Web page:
2
$\begingroup$

Let $X_1,\dotsc, X_n$ be $n$ i.i.d. random variables where $X_1 \in [a,b]$. Similarly, let $Y_1,\dotsc,Y_m$ be $m$ i.i.d. random variables where $Y_1 \in [c,d]$. Furthermore, $X_i$ and $Y_j$ are independent for all $i \in \{1,\dotsc,n\}$ and $j \in \{1,\dotsc,m\}$. Intuition tells me that for any $\delta \in (0,1)$ it should hold that: $$ \Pr \left (\mathbf{E}[X_1+Y_1] > \frac{1}{n} \sum_{i=1}^n X_i + \frac{1}{m} \sum_{i=1}^m Y_i - (b-a + d-c)\sqrt{\frac{\ln(1/\delta)}{2\min\{n,m\}}} \right )\geq 1-\delta. $$ How do I go about showing this? It really is true, right? Intuition says that it is true because if we paired up points, $X_i$ and $Y_i$ until we ran out of one type, we could get from Hoeffding's inequality that with probability at least $1-\delta$: $$ \mathbf{E}[X_1+Y_1] > \frac{1}{\min\{n,m\}} \left (\sum_{i=1}^{\min\{n,m\}} X_i+Y_i \right ) - (b+d - (a+c))\sqrt{\frac{\ln(1/\delta)}{2\min\{n,m\}}}. $$ The first equation is the same, except that it uses more samples of one of the random variables ($X$ or $Y$).

I have tried bounding $\mathbf{E}[X_1]$ and $\mathbf{E}[Y_1]$ independently and then using a union bound. I get the top equation, but with $\ln(2/\delta)$ rather than $\ln(1/\delta)$.

$\endgroup$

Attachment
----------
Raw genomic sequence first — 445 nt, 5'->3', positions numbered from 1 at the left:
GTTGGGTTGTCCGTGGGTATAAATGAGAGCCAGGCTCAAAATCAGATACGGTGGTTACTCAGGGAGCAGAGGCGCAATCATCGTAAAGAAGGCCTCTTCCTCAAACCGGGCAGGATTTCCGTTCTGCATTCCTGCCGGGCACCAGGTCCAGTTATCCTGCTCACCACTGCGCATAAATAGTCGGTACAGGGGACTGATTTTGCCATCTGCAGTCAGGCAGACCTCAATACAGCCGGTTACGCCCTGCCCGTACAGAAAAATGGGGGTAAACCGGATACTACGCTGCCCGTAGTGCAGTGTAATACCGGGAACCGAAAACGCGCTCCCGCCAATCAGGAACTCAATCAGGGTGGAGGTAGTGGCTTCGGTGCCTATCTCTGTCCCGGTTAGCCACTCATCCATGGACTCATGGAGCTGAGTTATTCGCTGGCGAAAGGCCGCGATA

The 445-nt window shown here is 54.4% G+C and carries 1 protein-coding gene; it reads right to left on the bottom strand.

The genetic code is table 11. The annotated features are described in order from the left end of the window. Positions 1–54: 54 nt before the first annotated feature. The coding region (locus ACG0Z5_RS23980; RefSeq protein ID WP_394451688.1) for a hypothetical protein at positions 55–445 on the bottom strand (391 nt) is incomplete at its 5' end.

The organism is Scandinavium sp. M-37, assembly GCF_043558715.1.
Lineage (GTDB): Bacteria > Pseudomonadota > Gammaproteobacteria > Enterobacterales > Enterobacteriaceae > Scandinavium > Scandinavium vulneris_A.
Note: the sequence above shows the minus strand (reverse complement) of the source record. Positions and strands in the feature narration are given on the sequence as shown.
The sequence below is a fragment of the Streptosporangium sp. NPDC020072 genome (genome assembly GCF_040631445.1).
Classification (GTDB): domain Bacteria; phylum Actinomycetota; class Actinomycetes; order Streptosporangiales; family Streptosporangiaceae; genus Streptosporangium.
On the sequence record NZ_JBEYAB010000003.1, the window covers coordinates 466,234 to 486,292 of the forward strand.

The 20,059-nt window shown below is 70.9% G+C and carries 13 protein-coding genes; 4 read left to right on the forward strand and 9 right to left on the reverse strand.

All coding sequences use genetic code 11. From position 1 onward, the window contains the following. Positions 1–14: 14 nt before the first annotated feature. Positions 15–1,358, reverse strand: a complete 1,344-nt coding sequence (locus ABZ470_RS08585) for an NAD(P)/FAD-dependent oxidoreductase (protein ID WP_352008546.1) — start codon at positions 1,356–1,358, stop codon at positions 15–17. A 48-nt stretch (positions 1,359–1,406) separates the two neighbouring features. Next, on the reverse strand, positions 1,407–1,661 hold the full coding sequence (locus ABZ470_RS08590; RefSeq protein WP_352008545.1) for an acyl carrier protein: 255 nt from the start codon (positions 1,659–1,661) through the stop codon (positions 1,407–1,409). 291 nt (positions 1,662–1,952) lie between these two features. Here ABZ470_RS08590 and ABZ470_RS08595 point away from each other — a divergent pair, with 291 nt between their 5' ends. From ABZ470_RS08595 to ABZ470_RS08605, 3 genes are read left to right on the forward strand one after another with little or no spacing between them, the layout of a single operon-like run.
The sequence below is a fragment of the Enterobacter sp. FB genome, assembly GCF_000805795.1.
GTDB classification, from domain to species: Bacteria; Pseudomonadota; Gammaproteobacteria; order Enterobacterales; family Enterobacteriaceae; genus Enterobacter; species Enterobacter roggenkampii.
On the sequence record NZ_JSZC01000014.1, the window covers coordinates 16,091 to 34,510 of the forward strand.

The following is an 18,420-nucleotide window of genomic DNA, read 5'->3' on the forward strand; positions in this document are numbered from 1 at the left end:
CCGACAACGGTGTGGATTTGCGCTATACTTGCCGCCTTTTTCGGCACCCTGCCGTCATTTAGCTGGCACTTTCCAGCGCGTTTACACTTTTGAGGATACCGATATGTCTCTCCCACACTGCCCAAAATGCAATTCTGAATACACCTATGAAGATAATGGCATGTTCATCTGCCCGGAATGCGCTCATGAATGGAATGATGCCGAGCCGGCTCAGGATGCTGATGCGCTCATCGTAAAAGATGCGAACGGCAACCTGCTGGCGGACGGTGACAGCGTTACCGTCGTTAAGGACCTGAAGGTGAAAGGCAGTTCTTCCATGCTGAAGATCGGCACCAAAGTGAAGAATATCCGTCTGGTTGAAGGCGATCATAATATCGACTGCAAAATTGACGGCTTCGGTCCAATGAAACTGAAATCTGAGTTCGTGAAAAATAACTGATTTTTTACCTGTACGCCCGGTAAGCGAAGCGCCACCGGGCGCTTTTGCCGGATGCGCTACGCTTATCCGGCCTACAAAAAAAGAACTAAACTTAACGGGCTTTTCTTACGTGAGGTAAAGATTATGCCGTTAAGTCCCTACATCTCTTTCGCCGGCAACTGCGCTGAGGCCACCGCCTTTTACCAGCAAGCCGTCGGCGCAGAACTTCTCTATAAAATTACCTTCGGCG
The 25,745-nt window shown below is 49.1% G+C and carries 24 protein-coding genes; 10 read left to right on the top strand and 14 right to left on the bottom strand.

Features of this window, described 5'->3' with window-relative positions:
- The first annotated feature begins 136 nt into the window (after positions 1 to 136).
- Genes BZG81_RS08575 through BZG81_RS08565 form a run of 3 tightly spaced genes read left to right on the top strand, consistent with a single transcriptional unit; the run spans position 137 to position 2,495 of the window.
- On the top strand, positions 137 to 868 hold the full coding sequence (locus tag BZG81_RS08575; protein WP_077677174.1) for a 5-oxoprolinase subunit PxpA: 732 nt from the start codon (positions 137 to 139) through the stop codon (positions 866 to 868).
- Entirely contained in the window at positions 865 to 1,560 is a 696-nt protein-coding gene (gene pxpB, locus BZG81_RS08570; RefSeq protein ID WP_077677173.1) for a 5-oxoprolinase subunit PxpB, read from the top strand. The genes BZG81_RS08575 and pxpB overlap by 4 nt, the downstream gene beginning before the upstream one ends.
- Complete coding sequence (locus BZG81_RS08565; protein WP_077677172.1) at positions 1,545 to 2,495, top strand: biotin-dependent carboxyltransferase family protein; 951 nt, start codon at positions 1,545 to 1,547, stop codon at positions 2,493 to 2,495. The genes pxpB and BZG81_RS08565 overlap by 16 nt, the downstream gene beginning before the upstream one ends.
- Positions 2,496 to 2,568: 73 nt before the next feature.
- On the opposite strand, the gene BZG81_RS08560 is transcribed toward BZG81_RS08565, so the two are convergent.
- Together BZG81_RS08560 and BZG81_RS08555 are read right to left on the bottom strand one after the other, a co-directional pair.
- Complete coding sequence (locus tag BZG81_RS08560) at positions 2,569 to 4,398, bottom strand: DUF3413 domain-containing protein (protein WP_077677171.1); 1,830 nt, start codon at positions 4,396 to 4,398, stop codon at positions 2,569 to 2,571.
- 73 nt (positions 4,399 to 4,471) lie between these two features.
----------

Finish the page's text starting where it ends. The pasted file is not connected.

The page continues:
2
$\begingroup$

This inequality follows from Theorem 2 in Hoeffding's 1963 paper, and in fact Hoeffding's result yields a better bound. Indeed, Hoeffding's inequality can be written as \begin{equation} P(\sum Z_i<t)\ge1-\exp\Big(-\frac{2t^2}{\sum(B_i-A_i)^2}\Big), \tag{1} \end{equation} where $t$ is a nonnegative real number, the $A_i$'s and $B_i$'s are real numbers such that $A_i<B_i$, and the $Z_i$'s are independent zero-mean random variables such that $A_i\le Z_i\le B_i$ for all $i$.

Let now $Z_i:=\frac{X_i-EX_i}n$ for $i=1,\dots,n$ and $Z_i:=\frac{Y_{i-n}-EY_{i-n}}m$ for $i=n+1,\dots,n+m$, so that one may assume that $B_i-A_i=\frac{b-a}n$ for $i=1,\dots,n$ and $B_i-A_i=\frac{d-c}m$ for $i=n+1,\dots,n+m$, with \begin{equation} \sum(B_i-A_i)^2=\frac{(b-a)^2}n+\frac{(d-c)^2}m\le\frac{(b-a+d-c)^2}{\min(n,m)}; \end{equation} the latter inequality follows because $\frac1n\le\frac1{\min(n,m)}$, $\frac1m\le\frac1{\min(n,m)}$, and $(b-a)^2+(d-c)^2\le(b-a+d-c)^2$. Now the inequality in question follows from $(1)$ by taking there $$t=(b-a + d-c)\sqrt{\frac{\ln(1/\delta)}{2\min\{n,m\}}}.$$

$\endgroup$

Your Answer

By clicking “Post Your Answer”, you agree to our terms of service, privacy policy and cookie policy

Not the answer you're looking for? Browse other questions tagged or ask your own question.